Wabash National Corp. on Thursday, Feb. 28, announced several initiatives to further optimize the company’s manufacturing cost structure. As part of this effort, the company is planning to build a state-of-the-art production facility in Franklin, Ky., 45 miles north of Nashville, Tenn.
Construction of the new facility will commence as leading market indicators dictate. Additionally, the company will begin to make improvements to its facilities in Lafayette, Ind., to streamline production flow and enhance manufacturing efficiency. These efforts are focused on optimizing existing production capabilities and do not involve the addition of new capacity.
“We are very pleased to announce our plans for the new Kentucky plant and improvements to our existing Lafayette facilities,” says Dick Giromini, president and chief executive officer of Lafayette-based Wabash National. “These efforts significantly advance our lean manufacturing and operational excellence initiatives, improve our margin expansion potential and strengthen our competitive position over the near and long term.”
Together, Wabash says these initiatives are expected to:
“While the trailer market faces current headwinds, we are taking steps today to improve our long-term cost position,” Giromini says. “Even at cyclically low production levels, these initiatives are expected to favorably impact our margins. When the demand for trailers improves, as industry experts expect over the next 12 to 24 months, we will be positioned to take full advantage of the benefits resulting from these initiatives.”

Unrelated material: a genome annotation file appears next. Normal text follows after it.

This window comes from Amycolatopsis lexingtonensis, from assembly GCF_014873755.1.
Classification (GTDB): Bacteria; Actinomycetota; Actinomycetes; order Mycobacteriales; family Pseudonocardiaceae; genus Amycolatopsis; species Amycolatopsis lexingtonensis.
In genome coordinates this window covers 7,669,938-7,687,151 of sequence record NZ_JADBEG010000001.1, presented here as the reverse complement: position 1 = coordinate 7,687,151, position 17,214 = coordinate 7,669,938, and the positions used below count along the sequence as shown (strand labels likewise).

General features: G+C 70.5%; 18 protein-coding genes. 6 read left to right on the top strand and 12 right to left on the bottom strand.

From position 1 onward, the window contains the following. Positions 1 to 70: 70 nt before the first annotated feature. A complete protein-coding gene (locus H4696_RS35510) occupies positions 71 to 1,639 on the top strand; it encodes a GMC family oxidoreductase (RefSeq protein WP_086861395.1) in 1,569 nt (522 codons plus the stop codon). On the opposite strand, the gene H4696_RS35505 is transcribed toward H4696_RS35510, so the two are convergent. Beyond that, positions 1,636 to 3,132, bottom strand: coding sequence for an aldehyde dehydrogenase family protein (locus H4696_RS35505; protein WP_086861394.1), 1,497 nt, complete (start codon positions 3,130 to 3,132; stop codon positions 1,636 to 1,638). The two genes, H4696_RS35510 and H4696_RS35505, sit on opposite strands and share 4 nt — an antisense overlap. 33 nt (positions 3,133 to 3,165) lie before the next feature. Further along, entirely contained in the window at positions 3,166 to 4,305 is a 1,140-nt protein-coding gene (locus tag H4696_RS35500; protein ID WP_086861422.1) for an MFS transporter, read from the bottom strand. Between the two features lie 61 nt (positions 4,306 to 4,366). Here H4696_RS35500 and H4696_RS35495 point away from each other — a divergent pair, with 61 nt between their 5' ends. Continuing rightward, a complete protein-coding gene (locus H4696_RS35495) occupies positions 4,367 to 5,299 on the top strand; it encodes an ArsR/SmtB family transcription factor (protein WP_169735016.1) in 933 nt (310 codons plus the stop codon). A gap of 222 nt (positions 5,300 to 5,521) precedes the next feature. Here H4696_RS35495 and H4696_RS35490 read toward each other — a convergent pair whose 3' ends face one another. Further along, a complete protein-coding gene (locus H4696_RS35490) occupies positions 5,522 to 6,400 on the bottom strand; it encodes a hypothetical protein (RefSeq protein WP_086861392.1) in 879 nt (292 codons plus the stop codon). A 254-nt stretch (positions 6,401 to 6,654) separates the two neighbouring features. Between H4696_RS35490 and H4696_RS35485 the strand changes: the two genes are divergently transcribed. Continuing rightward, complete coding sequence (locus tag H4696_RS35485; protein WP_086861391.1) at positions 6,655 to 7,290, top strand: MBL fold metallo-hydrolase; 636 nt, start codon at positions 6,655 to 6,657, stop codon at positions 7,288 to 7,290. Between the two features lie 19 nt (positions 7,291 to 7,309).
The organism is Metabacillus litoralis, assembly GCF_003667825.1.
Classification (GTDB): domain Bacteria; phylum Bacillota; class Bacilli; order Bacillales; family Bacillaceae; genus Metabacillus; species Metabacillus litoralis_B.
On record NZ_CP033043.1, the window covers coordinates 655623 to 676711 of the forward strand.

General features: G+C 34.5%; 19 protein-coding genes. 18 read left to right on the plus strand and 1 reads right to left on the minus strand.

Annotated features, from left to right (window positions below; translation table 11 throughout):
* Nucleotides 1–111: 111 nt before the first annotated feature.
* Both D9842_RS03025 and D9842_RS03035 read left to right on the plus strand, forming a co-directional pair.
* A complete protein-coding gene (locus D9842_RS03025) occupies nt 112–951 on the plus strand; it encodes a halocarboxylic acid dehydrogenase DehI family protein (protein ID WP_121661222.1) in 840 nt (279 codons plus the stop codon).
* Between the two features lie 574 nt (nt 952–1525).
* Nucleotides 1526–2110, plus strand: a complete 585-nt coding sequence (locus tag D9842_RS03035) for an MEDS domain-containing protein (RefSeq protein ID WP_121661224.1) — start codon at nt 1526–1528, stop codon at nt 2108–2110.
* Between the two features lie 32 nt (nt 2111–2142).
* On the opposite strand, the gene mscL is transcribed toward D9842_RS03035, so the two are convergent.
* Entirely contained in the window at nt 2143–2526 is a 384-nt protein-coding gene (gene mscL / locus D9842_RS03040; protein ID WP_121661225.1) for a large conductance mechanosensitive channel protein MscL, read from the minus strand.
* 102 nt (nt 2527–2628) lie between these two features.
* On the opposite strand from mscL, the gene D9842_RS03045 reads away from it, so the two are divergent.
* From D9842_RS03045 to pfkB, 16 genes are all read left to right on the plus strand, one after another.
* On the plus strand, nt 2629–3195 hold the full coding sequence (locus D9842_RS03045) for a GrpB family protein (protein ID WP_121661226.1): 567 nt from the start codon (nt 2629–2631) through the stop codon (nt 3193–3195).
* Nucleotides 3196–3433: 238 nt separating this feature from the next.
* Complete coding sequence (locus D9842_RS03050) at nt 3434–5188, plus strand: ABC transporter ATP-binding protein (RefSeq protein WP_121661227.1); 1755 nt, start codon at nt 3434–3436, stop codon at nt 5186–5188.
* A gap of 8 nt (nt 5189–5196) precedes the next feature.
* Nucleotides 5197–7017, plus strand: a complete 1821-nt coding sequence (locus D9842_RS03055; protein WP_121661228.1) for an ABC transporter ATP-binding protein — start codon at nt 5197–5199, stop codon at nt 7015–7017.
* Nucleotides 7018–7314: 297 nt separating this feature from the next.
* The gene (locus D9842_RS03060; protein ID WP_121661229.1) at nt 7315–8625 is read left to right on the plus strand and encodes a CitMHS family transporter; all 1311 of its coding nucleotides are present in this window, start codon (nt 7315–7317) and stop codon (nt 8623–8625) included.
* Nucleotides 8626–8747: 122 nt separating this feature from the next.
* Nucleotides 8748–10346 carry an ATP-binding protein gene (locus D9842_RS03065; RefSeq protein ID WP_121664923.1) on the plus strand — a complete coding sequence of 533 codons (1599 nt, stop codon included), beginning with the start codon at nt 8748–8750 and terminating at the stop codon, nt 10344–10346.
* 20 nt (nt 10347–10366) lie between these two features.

On Thursday, Feb. 28, the company received an incentive package from the State of Kentucky to build its production facility. Current plans are to begin construction in late 2008 or early 2009, dependent on market conditions, with production ramp-up to begin following completion of construction. The 300,000-square-foot facility on 60 acres will have the capability to produce both DuraPlate and FreightPro dry van trailers.
“We are beginning a restructuring of our manufacturing footprint in Lafayette that will free up additional floor space, allowing the company to consolidate warehouse space, update assembly line configurations, improve material handling processes and take on new strategic growth initiatives,” Giromini says.
The cost of the Kentucky plant will be about $25 million and is expected to be financed through a combination of industrial revenue bonds, lease arrangements and operating cash flow. Full-time staffing levels are expected to remain unchanged at the Lafayette plant, while incremental fixed costs at the Kentucky plant will be minimal as shared services from Lafayette will be utilized. The company expects to realize cost savings driven by a lower average production cost per trailer, which is expected to decrease by about 80 to 100 basis points per trailer once the changes to the Lafayette facilities are complete and the new Kentucky facility is fully operational.
“The Kentucky facility is a key building block of our long-term strategic growth plan,” Giromini says. “Our goal is to create a business and manufacturing process that is more efficient, less complex and better suited to generate long-term shareholder value.”